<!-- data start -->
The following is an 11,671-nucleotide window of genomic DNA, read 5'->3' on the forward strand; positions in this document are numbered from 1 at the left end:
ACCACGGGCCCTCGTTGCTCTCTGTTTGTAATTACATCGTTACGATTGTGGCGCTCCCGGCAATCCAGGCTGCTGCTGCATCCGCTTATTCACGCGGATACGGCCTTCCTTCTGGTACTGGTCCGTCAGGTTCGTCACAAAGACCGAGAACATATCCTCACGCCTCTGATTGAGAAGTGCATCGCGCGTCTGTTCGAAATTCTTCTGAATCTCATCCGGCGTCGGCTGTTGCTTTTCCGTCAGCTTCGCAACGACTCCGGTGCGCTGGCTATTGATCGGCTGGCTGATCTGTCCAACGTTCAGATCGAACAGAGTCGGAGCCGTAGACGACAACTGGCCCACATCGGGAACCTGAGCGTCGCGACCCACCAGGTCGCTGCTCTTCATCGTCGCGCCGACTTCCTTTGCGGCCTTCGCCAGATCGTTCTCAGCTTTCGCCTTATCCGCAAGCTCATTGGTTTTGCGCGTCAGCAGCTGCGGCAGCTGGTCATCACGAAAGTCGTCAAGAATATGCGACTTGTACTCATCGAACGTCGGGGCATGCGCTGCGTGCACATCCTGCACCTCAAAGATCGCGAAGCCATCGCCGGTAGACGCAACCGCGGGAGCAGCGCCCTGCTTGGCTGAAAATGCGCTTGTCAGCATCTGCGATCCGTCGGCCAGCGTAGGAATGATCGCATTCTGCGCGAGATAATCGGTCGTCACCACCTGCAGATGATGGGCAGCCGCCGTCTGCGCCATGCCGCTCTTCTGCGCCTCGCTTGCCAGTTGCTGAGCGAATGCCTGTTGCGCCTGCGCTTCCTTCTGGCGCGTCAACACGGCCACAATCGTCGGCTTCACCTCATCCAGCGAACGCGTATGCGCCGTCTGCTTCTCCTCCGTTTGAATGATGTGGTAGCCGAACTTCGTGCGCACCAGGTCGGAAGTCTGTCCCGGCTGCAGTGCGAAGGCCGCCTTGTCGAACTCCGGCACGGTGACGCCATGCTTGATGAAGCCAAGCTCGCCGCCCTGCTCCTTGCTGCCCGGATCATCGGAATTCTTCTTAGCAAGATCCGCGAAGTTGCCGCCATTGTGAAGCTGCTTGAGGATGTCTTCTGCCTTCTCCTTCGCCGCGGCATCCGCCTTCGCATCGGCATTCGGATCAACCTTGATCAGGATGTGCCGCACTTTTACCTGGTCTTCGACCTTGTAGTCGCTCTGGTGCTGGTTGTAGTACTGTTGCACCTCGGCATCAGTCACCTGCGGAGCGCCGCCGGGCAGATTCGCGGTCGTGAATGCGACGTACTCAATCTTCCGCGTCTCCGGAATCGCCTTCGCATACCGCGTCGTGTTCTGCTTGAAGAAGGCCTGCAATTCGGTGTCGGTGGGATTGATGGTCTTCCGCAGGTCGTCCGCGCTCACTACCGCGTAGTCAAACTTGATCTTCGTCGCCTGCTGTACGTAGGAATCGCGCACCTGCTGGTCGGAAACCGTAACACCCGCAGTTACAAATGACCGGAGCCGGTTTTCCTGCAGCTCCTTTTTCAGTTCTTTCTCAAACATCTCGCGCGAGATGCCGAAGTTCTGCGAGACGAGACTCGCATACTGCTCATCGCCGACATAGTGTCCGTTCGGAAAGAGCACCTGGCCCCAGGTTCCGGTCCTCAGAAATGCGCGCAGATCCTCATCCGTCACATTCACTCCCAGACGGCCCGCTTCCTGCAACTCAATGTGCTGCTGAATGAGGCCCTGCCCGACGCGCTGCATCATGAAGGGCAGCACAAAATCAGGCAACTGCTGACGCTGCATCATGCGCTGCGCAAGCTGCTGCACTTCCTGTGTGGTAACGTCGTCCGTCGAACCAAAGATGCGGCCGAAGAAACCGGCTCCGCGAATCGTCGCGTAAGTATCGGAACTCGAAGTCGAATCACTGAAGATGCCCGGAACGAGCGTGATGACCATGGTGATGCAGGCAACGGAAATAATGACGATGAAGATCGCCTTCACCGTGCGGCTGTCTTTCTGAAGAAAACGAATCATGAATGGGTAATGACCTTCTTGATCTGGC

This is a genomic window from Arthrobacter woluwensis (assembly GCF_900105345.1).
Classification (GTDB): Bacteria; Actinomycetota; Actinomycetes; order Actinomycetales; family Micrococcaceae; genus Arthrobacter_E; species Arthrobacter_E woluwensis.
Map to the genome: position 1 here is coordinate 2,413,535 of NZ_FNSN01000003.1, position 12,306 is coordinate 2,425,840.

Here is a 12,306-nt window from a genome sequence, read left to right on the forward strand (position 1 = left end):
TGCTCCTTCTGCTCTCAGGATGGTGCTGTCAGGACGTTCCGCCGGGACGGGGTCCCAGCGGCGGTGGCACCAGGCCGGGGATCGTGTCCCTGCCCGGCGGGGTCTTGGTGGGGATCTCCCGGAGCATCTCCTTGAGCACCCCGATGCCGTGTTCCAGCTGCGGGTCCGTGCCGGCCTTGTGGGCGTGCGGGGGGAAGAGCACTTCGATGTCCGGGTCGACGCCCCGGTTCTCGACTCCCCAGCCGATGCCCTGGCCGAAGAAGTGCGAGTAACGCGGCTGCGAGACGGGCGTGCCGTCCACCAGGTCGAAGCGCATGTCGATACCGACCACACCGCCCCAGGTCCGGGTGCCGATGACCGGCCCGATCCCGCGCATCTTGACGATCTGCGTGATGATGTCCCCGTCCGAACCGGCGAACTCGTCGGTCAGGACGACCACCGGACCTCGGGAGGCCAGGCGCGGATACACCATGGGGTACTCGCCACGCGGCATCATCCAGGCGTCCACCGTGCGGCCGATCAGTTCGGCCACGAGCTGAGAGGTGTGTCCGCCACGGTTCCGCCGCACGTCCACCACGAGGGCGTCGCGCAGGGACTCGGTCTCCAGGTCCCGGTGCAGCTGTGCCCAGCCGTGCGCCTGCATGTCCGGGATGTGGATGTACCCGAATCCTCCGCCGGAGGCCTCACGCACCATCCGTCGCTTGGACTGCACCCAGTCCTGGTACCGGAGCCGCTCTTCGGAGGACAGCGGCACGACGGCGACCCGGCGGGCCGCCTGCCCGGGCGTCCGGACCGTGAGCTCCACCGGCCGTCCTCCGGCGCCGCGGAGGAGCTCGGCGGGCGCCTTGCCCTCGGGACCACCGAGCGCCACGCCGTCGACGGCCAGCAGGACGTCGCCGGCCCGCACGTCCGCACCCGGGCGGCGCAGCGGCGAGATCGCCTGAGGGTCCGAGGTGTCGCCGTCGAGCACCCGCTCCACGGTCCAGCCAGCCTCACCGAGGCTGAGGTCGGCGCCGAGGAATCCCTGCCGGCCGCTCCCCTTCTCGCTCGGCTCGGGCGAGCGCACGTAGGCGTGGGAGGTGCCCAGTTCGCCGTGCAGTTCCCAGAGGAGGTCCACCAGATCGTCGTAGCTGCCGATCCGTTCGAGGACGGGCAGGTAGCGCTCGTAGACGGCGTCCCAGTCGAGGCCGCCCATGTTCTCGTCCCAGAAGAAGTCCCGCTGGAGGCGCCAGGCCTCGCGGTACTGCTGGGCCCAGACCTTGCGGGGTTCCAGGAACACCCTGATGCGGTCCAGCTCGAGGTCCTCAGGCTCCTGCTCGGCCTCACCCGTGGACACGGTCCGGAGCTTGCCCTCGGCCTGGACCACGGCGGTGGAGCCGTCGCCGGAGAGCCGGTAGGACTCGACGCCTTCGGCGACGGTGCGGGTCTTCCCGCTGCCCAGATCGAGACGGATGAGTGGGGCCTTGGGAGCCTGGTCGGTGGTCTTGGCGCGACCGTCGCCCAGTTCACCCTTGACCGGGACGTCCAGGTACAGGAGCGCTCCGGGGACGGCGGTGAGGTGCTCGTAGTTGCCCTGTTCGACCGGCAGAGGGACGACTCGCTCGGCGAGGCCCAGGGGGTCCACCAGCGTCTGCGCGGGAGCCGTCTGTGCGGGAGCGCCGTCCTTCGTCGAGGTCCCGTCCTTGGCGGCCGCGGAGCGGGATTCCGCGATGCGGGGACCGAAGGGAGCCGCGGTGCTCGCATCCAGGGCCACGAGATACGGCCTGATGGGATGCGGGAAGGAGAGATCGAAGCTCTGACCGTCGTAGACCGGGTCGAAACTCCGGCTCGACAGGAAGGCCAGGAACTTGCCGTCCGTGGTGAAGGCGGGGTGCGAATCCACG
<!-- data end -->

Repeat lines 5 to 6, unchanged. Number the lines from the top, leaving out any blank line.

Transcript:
Map to the genome: position 1 here is coordinate 2,413,535 of NZ_FNSN01000003.1, position 12,306 is coordinate 2,425,840.

Here is a 12,306-nt window from a genome sequence, read left to right on the forward strand (position 1 = left end):